Re: [TLS] [pkix] Proposing CAA as PKIX Working Group Item

Yoav Nir <ynir@checkpoint.com> Thu, 02 June 2011 15:40 UTC

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From: Yoav Nir <ynir@checkpoint.com>
To: Phillip Hallam-Baker <hallam@gmail.com>
Date: Thu, 2 Jun 2011 18:37:36 +0300
Thread-Topic: [TLS] [pkix] Proposing CAA as PKIX Working Group Item
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Cc: "pkix@ietf.org" <pkix@ietf.org>, Paul Hoffman <paul.hoffman@vpnc.org>, TLS Mailing List <tls@ietf.org>
Subject: Re: [TLS] [pkix] Proposing CAA as PKIX Working Group Item
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On Jun 2, 2011, at 4:45 PM, Phillip Hallam-Baker wrote:

> 
> The final point made is that some CAs may not want to support CAA. I can't see why this would be so unless either:
> 
> 1) The technology is deficient (something PKIX might fix).
> 2) They really want to be able to issue fraudulent certificates.
> 3) They resist change for the sake of it.
> 4) It is not yet an IETF standard
> 
> Now I have no idea which of the above might apply if any. But the only way to find out is going to be to deploy. 

I can offer a couple of others
 5) They're too lazy to care
 6) It's cheaper to not do anything than to do something

In late 2008, when some researchers got RapidSSL to sign a certificate request that collided with their rogue sub-CA certificate, several things came to light:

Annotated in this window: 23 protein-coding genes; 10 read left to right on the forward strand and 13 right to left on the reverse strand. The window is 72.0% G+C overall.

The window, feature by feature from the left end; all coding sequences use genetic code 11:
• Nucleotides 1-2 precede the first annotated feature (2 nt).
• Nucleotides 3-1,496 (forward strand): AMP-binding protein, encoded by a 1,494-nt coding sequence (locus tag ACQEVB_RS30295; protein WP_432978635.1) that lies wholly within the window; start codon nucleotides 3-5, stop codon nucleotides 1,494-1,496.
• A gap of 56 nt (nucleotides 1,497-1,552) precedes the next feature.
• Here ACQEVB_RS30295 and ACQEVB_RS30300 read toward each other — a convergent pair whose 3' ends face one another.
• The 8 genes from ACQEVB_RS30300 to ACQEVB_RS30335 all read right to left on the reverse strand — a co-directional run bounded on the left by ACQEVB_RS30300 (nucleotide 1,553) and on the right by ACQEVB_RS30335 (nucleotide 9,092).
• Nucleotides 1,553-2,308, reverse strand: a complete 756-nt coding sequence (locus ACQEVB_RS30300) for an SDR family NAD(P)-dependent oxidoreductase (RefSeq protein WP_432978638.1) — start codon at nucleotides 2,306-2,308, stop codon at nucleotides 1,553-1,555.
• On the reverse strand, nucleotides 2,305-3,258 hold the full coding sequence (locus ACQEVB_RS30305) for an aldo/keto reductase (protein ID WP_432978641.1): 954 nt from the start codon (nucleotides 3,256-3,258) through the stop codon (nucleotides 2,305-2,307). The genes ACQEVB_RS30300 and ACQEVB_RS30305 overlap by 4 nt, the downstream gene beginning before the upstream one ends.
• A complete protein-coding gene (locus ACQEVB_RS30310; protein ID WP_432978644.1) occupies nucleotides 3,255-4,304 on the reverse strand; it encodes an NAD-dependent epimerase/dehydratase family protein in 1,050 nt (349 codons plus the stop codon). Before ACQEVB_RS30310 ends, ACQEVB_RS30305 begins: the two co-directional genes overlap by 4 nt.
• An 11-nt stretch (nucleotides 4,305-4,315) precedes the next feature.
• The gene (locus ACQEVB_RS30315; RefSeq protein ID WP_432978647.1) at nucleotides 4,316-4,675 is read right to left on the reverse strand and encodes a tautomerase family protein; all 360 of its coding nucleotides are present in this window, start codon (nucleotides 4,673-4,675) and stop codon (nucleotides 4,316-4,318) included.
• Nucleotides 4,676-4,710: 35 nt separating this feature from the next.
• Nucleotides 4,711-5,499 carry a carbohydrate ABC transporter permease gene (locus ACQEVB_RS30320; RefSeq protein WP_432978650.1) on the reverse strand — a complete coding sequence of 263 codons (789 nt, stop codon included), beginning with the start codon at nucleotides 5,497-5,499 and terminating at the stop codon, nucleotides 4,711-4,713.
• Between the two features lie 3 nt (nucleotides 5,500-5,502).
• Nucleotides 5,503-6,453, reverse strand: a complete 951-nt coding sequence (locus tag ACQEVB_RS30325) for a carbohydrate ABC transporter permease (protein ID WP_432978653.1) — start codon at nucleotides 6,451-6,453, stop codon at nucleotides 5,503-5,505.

- They were using MD5 10 years after RFC 2459 recommended not to
 - They were a ridiculously small company, with the only full-time employee. An accountant
 - They were doing a bunch of other "industry worst practices" - every field in the certificate was predictable

The root problem is that the RapidSSLs of the world issue certificates that are considered by browsers to be just as valid as any DV certificate issued by responsible CAs. So getting a certificate that validates is as easy as getting a rogue certificate from the worst CA or sub-CA. And with so many to choose from, I'm sure it will be possible to find one that didn't implement CAA correctly.

It's still worthwhile, IMO. Because maybe that particular CA that implemented CAA wrong is not using MD5, or maybe they have some other security mechanism done right. It may very well help thwart the next researcher or hacker. I just don't think it's the ultimate solution to the "weakest link" problem.

Yoav